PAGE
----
External Business Environment in Hospitality Industry

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Introduction to Rooms Division Management Assignment of
External business environment in Hospitality industry.

Table of Contents

Introduction 3 “If we do same thing today as we did yesterday… …we will get the same results tomorrow’’ 1. Forecast for 2009. 4

1. Travelers still tend to plan the trips. 6 1. Hotel challenge to manage Marketing expenses (Costs). 7 2. Economic requirements. 9 3. Seeking for opportunities. 10 Conclusions and Recommendations 11 Bibliography 12


We are where we are in this recession and as an industry we must look objectively at the market as it stands and device strategies which will enable our enterprises to remain strong and successful. It is worth remembering that while some contraction in the hospitality sector is inevitable, our industry continues to be large, dynamic and innovative and the major driver of the economy. In a market environment, which has changed dramatically in a matter of months, hospitality enterprises can continue to achieve success by exceeding the expectations of customers in key areas such as service, product quality and competitive pricing. We can do this by lowering our cost base, rising productivity and taking innovative approach to product development, marketing and human resource management.

Forecast for 2009.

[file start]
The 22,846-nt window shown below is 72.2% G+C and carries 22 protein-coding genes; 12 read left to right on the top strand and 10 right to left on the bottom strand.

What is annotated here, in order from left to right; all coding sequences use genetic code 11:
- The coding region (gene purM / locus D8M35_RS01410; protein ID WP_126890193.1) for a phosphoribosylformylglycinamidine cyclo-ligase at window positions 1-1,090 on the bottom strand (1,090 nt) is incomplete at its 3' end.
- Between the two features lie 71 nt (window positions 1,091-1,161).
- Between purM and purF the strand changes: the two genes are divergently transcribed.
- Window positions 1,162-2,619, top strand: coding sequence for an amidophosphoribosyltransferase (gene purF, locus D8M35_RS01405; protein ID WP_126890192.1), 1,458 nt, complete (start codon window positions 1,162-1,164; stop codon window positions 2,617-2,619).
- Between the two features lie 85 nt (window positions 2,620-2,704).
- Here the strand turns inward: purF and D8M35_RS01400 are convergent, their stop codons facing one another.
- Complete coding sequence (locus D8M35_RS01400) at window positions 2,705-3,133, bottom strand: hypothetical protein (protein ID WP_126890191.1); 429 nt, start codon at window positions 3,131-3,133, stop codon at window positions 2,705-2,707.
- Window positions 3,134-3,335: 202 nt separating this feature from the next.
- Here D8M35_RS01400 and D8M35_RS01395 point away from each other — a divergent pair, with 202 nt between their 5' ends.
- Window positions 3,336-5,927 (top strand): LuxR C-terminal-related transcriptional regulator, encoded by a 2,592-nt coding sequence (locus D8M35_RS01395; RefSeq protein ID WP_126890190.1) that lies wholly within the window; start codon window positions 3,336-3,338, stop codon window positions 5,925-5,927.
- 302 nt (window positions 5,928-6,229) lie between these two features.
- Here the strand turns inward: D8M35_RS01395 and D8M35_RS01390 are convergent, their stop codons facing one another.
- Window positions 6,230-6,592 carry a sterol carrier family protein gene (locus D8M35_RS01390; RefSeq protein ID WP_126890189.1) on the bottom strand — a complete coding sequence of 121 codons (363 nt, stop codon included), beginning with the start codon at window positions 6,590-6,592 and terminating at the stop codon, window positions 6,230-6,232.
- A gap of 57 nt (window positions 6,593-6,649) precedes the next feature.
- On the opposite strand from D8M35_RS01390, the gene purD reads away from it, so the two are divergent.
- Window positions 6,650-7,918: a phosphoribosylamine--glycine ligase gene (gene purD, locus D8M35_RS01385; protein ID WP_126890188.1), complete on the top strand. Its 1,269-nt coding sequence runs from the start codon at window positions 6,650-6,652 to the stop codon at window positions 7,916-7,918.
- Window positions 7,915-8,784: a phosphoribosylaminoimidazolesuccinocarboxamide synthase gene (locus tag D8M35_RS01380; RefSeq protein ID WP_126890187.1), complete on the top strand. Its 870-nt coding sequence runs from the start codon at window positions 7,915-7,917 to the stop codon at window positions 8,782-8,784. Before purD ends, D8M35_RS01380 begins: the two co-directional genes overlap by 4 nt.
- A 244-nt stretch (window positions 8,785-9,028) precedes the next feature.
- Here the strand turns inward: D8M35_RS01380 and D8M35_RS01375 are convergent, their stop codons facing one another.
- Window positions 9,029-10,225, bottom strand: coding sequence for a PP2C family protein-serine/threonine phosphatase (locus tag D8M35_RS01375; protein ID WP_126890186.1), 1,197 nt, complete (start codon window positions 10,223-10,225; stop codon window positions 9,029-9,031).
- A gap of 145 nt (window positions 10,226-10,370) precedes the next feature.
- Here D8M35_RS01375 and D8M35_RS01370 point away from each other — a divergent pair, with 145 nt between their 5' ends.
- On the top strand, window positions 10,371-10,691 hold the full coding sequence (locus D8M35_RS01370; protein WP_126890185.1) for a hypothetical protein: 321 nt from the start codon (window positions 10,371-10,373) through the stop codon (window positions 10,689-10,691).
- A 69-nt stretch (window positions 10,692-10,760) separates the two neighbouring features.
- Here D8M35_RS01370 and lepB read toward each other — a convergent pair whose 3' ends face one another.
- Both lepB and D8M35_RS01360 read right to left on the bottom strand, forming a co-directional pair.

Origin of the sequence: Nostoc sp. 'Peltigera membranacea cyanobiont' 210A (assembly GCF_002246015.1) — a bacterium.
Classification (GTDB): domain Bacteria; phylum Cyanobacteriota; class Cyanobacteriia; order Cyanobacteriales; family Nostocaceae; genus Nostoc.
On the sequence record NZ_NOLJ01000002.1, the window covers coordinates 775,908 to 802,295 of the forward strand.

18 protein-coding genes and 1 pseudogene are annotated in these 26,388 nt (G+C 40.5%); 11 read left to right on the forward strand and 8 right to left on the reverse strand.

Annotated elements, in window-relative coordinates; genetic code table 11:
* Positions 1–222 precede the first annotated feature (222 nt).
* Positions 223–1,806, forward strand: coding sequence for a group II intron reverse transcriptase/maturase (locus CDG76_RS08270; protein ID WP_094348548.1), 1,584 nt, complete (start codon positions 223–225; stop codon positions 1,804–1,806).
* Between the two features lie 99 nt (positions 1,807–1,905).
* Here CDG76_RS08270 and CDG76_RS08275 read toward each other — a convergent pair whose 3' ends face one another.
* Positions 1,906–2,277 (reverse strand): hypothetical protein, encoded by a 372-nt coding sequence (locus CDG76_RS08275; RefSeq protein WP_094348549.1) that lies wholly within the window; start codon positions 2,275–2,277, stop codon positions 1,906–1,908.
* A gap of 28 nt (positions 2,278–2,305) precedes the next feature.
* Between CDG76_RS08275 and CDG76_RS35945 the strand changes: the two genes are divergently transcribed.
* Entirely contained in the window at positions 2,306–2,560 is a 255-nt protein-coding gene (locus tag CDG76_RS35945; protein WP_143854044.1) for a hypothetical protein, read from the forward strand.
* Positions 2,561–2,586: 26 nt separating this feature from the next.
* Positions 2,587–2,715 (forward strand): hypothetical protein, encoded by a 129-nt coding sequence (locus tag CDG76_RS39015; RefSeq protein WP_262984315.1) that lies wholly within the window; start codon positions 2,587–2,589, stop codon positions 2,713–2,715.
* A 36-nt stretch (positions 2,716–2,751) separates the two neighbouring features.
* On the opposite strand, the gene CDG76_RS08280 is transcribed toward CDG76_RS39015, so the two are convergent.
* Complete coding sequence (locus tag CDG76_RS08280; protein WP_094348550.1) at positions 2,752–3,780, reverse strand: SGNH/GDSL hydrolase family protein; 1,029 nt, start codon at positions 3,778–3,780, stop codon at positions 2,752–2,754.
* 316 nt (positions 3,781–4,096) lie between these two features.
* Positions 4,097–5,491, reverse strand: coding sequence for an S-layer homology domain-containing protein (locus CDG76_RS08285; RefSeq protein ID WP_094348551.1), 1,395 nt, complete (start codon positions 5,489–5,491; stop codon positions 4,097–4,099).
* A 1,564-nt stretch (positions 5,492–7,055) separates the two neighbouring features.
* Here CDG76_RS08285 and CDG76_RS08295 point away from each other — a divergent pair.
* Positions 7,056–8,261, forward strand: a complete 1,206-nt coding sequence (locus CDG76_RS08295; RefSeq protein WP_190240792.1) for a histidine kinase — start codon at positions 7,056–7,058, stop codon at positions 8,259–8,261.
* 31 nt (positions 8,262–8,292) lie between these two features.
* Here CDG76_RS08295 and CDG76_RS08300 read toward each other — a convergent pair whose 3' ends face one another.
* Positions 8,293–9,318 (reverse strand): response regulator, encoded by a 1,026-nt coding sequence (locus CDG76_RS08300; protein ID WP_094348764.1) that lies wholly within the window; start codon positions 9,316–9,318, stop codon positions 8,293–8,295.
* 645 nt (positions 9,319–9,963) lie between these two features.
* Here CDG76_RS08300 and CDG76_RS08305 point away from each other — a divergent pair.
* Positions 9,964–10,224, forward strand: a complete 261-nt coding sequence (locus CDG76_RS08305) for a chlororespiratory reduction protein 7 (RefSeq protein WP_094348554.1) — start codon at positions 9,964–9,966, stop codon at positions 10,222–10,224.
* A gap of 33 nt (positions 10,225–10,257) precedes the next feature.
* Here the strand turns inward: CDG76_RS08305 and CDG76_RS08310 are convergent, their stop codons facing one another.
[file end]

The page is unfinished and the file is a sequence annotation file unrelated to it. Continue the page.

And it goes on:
The Irish tourism industry is bracing itself for a difficult year ahead, following the dramatic slowdown in the global economy in 2008. The past year has seen difficult trading across our sector with client companies in difficulty over a period of some eighteen months and with the prospect of several more months to come. As a result, the Market is clearly a “buyers market” and is very rate sensitive. Tourism revenues in Ireland declines by two per cent to 6.3bn euro last year, as a result of the first decline in visitor numbers in seven years, reported Failte Ireland in its end of year review in January. Overseas visitor numbers to Ireland fell by three per cent, while for the first time in five years, domestic holiday visits were static, it said. While the number of visitors traveling to Ireland on business or visiting friends and relatives were up last year, holiday visits declined by eight per cent. Trade from the US market was hardest hit, with visitor numbers down nine per cent and spend falling by a massive 18%. The British market, hit particularly by the weakening of sterling, dropped by 5%, with spend experiencing a lesser decline of two per cent. Declines were felt across the country, including Dublin, with the South hardest hit due to the importance of the US and GB markets in the region. Three-quarters of hotels reported a decrease in business last year, with one in 10 recording increase. Four in five hotels also reported a drop in profitability, with RevPAR down in 75% of properties. Approximately one in 10 B&Bs, guesthouses and caravan/camping operators experienced growth in last year, while on in five hostels and self-catering properties saw an increase in business. In the year ahead, Failte Ireland predicts that the tourism industry will experience a further decline, with the US and GB markets continuing to show vulnerability while the mainland European market offers ‘’best prospect’’. More than half of hotels, B&Bs and self-catering operators expect a decline in business this year, with...
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